Sodium Channels in refractory period

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Main Question or Discussion Point

After an action potential has passed the localised region enters its refractory period, and during the absolute refractory period a second impulse cannot be conducted regardless of the size of the stimulation. This is because the sodium channels cannot open immediately after closing, why is that?
 

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  • #2
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I asked this before:
DocToxyn said:
The absolute refractory period is considered to be a time during which no stimulus, no matter how great, can cause an action potential to be generated. This occurs after each nerve depolarization/action potential generation process. The way it accomplishes the depolarization is via the influx of sodium ions across the cell membrane facilitated by ion channels specific to sodium. As the action potential travels down the axon, channels are opened in a wave-like fashion to facilitate the conduction or movement of the signal from the cell body to the nerve terminal. Since these action potential are driven by ion gradients across the membrane, the cell must re-establish those gradients to repeat the process. This repositioning of ions, again accomplished by channels takes time and therefore accounts for the period during which further signals cannot be sent. A crude, but familiar, example of this might be flushing the toilet. You can only do it once and then must wait for the tank to refill (and regain the potential of the stored water) before it can be done again. This period is followed by the relative refractory period during which only a stronger than normal stimulation can elicit an action potential.
You mentioned the resting state must be re-established before another wave of depolarisation can occur, but there are sufficient ions in cells present for the nerve to be depolarised many times before the supply of ions runs out. Therefore, there is no reason why sodium channels should not be able to open due to that reason.
 
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garytse86 said:
After an action potential has passed the localised region enters its refractory period, and during the absolute refractory period a second impulse cannot be conducted regardless of the size of the stimulation. This is because the sodium channels cannot open immediately after closing, why is that?
I *think* it's because the gradient has been disrupted by the last impulse. No?
 
  • #4
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garytse86 said:
I asked this before:

You mentioned the resting state must be re-established before another wave of depolarisation can occur, but there are sufficient ions in cells present for the nerve to be depolarised many times before the supply of ions runs out. Therefore, there is no reason why sodium channels should not be able to open due to that reason.
Consider the ion concentration outside the cell as well?
 
  • #5
somasimple
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but there are sufficient ions in cells present for the nerve to be depolarised many times before the supply of ions runs out.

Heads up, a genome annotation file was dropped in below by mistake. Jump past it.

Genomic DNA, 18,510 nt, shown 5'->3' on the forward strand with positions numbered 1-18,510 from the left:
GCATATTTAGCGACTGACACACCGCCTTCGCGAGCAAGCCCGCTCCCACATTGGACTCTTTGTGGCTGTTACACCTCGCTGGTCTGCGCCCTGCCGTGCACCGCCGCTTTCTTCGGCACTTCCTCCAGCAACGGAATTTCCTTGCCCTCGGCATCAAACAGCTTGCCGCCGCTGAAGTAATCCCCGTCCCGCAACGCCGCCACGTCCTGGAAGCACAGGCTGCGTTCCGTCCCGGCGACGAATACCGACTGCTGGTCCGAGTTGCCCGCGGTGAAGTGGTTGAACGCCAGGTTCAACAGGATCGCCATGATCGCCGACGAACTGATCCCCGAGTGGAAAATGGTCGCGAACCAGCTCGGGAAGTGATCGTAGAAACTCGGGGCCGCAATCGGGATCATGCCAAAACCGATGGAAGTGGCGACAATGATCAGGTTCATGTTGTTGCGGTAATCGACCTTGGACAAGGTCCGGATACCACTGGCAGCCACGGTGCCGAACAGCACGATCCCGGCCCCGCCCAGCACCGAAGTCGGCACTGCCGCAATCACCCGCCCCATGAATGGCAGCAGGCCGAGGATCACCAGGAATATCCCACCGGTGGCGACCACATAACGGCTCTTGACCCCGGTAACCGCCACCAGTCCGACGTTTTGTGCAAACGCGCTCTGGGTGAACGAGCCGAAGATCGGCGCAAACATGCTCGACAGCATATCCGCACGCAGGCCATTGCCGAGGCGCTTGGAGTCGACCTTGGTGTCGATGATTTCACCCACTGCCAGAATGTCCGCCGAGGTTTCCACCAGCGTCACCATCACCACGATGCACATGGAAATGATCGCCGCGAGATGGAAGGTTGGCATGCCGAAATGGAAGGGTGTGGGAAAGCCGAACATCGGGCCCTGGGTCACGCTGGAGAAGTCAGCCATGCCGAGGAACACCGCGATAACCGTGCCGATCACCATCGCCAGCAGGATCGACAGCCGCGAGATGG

Not really, there is few ions that are mobile. They are the fuel and ions channels are a kind of engines that work with ions.

I made an animation of a travelling action potential (without ions channels)
The refractory period exists when all ions are inside (there is another one when all ions are outside or crossing the membrane). Concentration is not playing a role since attraction and repulsion limit incoming/outgoing ions.
http://www.somasimple.com/flash_anims/atomic14.swf
 
  • #6
somasimple
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ps: red positive ions = sodium ad blue ones = potassium :redface:
 
  • #7
DocToxyn
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garytse86 said:
I asked this before:

You mentioned the resting state must be re-established before another wave of depolarisation can occur, but there are sufficient ions in cells present for the nerve to be depolarised many times before the supply of ions runs out. Therefore, there is no reason why sodium channels should not be able to open due to that reason.
You are correct that in the cell as a whole there are enough ions, but these events happen in very localized environments surrounding those channels. As pattylou points out, the ion gradient in that specific area has been disrupted, both inside and outside, therefore you need time and energy to allow structures like Na/K transporters to re-establish the proper distribution of ions.
 
  • #8
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So am I correct in saying that the absolute refractory period is due to the lack of ions in the localised environments not because of the inability of the protein channels to open immediately after they are closed?
 
  • #9
somasimple
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You're correct and the traditional electrical theory forgets the atomic forces that stop the incoming/outgoing flows. You may have a high Na concentration outside but ions can't get inside if there is already the maximum allowed by attraction/repulsion interactions.

It is why there is a plateau when you change the gradient outside (increasing).
 
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